I loved this bike, and it loved me back. Looking back over my Strava efforts these days, I realise that most of the PRs are still from the time when I must have ridden the Grater. I keep telling myself that it's because the bike was just streets above all other brands, and not because I'm just getting rustier.

I took the Grater to Grinduro in the summer of 2018. I met the CEO (I think) of Charge bicycles there, and I told him about it. "Yeah, I saw it, I was wondering who rode the Grater here," he said, slightly surprised.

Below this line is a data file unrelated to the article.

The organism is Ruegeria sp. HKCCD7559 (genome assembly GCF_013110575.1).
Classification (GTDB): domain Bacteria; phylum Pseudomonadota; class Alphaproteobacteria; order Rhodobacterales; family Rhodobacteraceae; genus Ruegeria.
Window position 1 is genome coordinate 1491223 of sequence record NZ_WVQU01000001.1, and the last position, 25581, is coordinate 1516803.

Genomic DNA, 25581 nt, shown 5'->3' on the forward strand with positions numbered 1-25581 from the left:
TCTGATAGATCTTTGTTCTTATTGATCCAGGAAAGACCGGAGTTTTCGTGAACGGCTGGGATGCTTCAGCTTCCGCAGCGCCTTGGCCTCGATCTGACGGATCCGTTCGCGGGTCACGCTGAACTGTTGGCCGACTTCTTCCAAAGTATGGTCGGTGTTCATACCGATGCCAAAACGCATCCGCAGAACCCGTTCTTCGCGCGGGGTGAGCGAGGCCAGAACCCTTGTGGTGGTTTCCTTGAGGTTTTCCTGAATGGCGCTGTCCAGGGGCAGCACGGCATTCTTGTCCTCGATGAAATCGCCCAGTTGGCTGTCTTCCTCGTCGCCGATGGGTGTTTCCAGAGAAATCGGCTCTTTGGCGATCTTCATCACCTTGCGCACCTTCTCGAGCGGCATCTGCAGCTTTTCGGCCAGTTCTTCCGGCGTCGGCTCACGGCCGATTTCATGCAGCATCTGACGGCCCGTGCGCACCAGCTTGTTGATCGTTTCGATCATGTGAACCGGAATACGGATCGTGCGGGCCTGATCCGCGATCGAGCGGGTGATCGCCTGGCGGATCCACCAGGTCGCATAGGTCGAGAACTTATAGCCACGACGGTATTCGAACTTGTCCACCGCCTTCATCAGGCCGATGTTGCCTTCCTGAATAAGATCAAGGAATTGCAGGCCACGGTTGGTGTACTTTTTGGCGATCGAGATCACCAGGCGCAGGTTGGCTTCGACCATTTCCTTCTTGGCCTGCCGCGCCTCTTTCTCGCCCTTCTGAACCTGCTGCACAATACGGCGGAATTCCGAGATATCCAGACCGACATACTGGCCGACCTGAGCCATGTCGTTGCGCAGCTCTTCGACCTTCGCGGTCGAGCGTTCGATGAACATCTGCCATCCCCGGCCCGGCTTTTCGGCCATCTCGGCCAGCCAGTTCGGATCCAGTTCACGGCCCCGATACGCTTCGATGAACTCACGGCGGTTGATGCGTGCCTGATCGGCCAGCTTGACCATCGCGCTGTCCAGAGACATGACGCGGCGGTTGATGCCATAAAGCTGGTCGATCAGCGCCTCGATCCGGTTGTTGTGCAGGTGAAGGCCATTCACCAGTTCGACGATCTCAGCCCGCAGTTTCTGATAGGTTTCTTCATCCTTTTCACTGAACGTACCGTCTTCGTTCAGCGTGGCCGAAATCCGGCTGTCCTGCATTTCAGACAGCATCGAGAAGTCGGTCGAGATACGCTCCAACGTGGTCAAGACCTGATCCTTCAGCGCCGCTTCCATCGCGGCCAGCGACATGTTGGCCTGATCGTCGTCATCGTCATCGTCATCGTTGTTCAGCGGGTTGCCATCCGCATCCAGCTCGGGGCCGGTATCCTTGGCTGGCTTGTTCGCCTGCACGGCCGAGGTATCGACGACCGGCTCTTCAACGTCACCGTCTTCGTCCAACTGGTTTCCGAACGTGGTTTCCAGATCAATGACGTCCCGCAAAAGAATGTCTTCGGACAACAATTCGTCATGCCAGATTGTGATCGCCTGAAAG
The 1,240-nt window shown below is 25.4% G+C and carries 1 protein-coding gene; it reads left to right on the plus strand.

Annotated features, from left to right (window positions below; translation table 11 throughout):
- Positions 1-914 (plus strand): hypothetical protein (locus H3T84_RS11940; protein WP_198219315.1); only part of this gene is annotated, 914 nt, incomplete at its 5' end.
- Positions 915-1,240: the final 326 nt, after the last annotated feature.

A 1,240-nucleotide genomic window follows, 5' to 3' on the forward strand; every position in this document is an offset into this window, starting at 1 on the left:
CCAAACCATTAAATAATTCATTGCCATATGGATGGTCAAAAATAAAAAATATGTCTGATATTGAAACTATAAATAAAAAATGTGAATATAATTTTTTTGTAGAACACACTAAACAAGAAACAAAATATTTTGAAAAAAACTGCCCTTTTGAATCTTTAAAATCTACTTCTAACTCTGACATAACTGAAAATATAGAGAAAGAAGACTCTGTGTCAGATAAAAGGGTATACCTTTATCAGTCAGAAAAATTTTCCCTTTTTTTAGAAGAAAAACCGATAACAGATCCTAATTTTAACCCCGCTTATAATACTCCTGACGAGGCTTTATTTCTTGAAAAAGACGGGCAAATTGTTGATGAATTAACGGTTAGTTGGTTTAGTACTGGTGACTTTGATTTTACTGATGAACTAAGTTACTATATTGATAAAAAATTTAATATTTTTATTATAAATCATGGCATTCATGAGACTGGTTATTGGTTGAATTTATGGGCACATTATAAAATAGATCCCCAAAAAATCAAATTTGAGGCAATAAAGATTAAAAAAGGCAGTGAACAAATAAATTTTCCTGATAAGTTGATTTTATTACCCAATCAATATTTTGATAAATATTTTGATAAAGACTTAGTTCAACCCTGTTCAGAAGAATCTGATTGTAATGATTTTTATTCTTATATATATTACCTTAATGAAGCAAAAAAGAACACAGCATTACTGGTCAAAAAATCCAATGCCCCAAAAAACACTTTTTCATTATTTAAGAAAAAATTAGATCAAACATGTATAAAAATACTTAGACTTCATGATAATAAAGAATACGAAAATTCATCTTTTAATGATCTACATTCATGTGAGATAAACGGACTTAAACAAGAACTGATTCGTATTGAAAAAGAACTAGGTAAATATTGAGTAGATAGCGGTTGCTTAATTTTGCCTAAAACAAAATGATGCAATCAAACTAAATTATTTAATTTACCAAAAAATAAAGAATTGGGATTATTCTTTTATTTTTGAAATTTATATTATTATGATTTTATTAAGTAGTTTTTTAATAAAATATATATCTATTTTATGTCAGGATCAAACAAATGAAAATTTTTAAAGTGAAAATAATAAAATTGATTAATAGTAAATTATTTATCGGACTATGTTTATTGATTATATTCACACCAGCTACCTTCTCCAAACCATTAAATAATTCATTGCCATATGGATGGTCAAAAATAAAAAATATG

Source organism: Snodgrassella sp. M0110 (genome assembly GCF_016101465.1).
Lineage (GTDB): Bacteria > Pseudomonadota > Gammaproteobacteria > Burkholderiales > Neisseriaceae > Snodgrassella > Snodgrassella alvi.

I gave the Grater away to the Bike Project in the autumn of 2018. Charge pivoted to e-bikes eventually, and the Grater is now history. The only remainder of this glorious time is now the Spoon saddle - the most comfortable I've ever ridden - hung on the wall of my living room like a trophy, which it kind of is.

8. To all the bikes I rode before

We hurt each other plenty.

We hurled each other down stairs and up mountain passes. We broke and mended. We got lost, messy, stuck.

We went where we weren't expected, and survived. We messed around. We found out.

Sometimes, at the end of a long day (or week, or a fortnight), we'd turn the last corner together, and I'd see my front door soon afterwards. I'd climb off and give one of you a pat on the handlebars, and say, "you did good."

You all did.